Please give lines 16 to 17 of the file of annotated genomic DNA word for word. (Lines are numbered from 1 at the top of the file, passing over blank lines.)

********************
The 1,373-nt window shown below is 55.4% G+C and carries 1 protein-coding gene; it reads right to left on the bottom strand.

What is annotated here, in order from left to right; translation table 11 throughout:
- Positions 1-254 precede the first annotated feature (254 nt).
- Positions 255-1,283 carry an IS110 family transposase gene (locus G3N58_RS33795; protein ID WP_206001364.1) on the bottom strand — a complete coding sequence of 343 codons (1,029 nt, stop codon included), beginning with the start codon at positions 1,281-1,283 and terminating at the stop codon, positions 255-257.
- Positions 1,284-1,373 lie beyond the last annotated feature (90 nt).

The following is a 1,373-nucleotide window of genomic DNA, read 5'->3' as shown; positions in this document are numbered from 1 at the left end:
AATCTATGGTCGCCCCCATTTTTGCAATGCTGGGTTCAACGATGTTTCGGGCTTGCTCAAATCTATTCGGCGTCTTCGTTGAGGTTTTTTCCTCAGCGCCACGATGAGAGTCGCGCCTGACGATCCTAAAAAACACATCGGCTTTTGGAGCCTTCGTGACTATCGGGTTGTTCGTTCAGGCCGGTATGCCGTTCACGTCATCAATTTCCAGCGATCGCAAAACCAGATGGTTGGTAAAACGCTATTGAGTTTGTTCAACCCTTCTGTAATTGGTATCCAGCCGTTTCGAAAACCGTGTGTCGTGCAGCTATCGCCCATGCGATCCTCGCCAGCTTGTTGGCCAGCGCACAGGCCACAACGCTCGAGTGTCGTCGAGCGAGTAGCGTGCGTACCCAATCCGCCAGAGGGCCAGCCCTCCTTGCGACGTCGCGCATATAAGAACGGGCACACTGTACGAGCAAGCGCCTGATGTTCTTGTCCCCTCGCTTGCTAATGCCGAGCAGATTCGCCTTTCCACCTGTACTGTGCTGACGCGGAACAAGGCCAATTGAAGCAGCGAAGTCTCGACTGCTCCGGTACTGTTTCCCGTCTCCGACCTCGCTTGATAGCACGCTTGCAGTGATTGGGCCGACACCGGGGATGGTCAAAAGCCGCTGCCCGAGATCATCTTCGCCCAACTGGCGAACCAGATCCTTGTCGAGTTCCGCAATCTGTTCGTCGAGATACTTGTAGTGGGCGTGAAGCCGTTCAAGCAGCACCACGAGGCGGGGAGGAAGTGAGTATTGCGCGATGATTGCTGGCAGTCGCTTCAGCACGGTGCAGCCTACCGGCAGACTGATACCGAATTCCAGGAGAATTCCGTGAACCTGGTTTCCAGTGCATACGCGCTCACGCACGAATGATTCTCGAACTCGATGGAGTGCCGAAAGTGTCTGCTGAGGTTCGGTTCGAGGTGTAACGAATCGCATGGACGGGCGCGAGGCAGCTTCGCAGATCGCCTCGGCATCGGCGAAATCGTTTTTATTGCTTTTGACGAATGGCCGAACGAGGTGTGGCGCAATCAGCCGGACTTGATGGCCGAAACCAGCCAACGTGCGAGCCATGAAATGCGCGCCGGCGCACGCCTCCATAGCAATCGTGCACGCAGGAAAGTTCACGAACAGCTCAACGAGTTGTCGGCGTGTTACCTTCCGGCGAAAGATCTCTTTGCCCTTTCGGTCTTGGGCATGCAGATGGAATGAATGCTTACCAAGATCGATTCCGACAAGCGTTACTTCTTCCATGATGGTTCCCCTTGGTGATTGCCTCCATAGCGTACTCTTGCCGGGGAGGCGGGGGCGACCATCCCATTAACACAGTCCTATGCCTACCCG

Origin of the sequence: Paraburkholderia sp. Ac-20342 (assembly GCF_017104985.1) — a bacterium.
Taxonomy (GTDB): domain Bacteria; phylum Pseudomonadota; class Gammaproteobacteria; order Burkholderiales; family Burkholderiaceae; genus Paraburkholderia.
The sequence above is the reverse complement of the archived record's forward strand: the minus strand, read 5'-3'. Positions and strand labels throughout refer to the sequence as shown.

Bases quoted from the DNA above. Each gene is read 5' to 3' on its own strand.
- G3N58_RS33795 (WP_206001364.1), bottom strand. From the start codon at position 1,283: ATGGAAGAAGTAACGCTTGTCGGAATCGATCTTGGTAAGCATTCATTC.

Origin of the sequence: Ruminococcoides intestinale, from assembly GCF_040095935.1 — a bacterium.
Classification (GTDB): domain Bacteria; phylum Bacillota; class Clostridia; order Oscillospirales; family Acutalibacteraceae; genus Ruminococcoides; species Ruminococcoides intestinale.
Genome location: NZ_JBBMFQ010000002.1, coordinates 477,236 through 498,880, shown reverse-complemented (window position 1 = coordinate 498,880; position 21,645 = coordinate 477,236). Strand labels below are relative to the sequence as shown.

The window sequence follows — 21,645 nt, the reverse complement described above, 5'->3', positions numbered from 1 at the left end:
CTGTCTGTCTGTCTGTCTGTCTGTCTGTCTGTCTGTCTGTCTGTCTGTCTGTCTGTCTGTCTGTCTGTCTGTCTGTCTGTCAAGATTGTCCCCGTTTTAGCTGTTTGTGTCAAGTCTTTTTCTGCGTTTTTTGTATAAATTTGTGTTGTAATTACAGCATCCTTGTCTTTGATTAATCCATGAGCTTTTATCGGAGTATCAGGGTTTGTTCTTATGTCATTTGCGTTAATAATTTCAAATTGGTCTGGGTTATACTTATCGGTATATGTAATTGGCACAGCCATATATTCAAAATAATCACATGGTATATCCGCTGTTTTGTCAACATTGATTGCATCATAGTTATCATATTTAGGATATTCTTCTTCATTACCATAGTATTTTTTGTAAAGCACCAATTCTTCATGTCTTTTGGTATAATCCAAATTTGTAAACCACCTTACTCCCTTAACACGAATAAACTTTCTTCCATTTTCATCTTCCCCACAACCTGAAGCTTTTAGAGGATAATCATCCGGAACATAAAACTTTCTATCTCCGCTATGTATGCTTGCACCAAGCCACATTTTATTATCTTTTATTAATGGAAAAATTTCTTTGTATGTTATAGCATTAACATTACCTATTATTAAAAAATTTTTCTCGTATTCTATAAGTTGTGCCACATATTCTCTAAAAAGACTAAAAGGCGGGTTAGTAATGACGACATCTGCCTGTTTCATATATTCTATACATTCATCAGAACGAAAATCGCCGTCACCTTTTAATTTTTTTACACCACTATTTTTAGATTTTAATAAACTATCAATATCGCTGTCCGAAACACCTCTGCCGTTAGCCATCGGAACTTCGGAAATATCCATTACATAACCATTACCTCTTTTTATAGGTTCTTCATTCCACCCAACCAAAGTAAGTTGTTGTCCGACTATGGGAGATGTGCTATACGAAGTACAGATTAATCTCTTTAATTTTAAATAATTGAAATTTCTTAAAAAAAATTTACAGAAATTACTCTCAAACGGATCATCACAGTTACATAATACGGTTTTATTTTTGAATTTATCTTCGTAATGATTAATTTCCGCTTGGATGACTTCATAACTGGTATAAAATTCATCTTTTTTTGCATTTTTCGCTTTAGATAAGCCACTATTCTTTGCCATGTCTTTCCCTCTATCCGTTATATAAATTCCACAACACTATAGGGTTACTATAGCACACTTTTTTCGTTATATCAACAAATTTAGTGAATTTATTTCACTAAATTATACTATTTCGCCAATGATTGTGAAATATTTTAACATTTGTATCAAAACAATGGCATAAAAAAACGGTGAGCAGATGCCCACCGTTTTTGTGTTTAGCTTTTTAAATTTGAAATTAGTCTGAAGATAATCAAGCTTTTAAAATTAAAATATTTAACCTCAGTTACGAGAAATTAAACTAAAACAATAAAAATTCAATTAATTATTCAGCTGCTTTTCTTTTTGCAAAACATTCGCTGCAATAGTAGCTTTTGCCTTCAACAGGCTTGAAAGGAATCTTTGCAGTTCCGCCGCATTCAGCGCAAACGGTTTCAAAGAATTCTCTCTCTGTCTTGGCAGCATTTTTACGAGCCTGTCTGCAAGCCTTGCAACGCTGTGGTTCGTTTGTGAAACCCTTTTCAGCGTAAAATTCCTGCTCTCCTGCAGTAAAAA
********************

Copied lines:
The window sequence follows — 21,645 nt, the reverse complement described above, 5'->3', positions numbered from 1 at the left end:
CTGTCTGTCTGTCTGTCTGTCTGTCTGTCTGTCTGTCTGTCTGTCTGTCTGTCTGTCTGTCTGTCTGTCTGTCTGTCTGTCAAGATTGTCCCCGTTTTAGCTGTTTGTGTCAAGTCTTTTTCTGCGTTTTTTGTATAAATTTGTGTTGTAATTACAGCATCCTTGTCTTTGATTAATCCATGAGCTTTTATCGGAGTATCAGGGTTTGTTCTTATGTCATTTGCGTTAATAATTTCAAATTGGTCTGGGTTATACTTATCGGTATATGTAATTGGCACAGCCATATATTCAAAATAATCACATGGTATATCCGCTGTTTTGTCAACATTGATTGCATCATAGTTATCATATTTAGGATATTCTTCTTCATTACCATAGTATTTTTTGTAAAGCACCAATTCTTCATGTCTTTTGGTATAATCCAAATTTGTAAACCACCTTACTCCCTTAACACGAATAAACTTTCTTCCATTTTCATCTTCCCCACAACCTGAAGCTTTTAGAGGATAATCATCCGGAACATAAAACTTTCTATCTCCGCTATGTATGCTTGCACCAAGCCACATTTTATTATCTTTTATTAATGGAAAAATTTCTTTGTATGTTATAGCATTAACATTACCTATTATTAAAAAATTTTTCTCGTATTCTATAAGTTGTGCCACATATTCTCTAAAAAGACTAAAAGGCGGGTTAGTAATGACGACATCTGCCTGTTTCATATATTCTATACATTCATCAGAACGAAAATCGCCGTCACCTTTTAATTTTTTTACACCACTATTTTTAGATTTTAATAAACTATCAATATCGCTGTCCGAAACACCTCTGCCGTTAGCCATCGGAACTTCGGAAATATCCATTACATAACCATTACCTCTTTTTATAGGTTCTTCATTCCACCCAACCAAAGTAAGTTGTTGTCCGACTATGGGAGATGTGCTATACGAAGTACAGATTAATCTCTTTAATTTTAAATAATTGAAATTTCTTAAAAAAAATTTACAGAAATTACTCTCAAACGGATCATCACAGTTACATAATACGGTTTTATTTTTGAATTTATCTTCGTAATGATTAATTTCCGCTTGGATGACTTCATAACTGGTATAAAATTCATCTTTTTTTGCATTTTTCGCTTTAGATAAGCCACTATTCTTTGCCATGTCTTTCCCTCTATCCGTTATATAAATTCCACAACACTATAGGGTTACTATAGCACACTTTTTTCGTTATATCAACAAATTTAGTGAATTTATTTCACTAAATTATACTATTTCGCCAATGATTGTGAAATATTTTAACATTTGTATCAAAACAATGGCATAAAAAAACGGTGAGCAGATGCCCACCGTTTTTGTGTTTAGCTTTTTAAATTTGAAATTAGTCTGAAGATAATCAAGCTTTTAAAATTAAAATATTTAACCTCAGTTACGAGAAATTAAACTAAAACAATAAAAATTCAATTAATTATTCAGCTGCTTTTCTTTTTGCAAAACATTCGCTGCAATAGTAGCTTTTGCCTTCAACAGGCTTGAAAGGAATCTTTGCAGTTCCGCCGCATTCAGCGCAAACGGTTTCAAAGAATTCTCTCTCTGTCTTGGCAGCATTTTTACGAGCCTGTCTGCAAGCCTTGCAACGCTGTGGTTCGTTTGTGAAACCCTTTTCAGCGTAAAATTCCTGCTCTCCTGCAGTAAAAA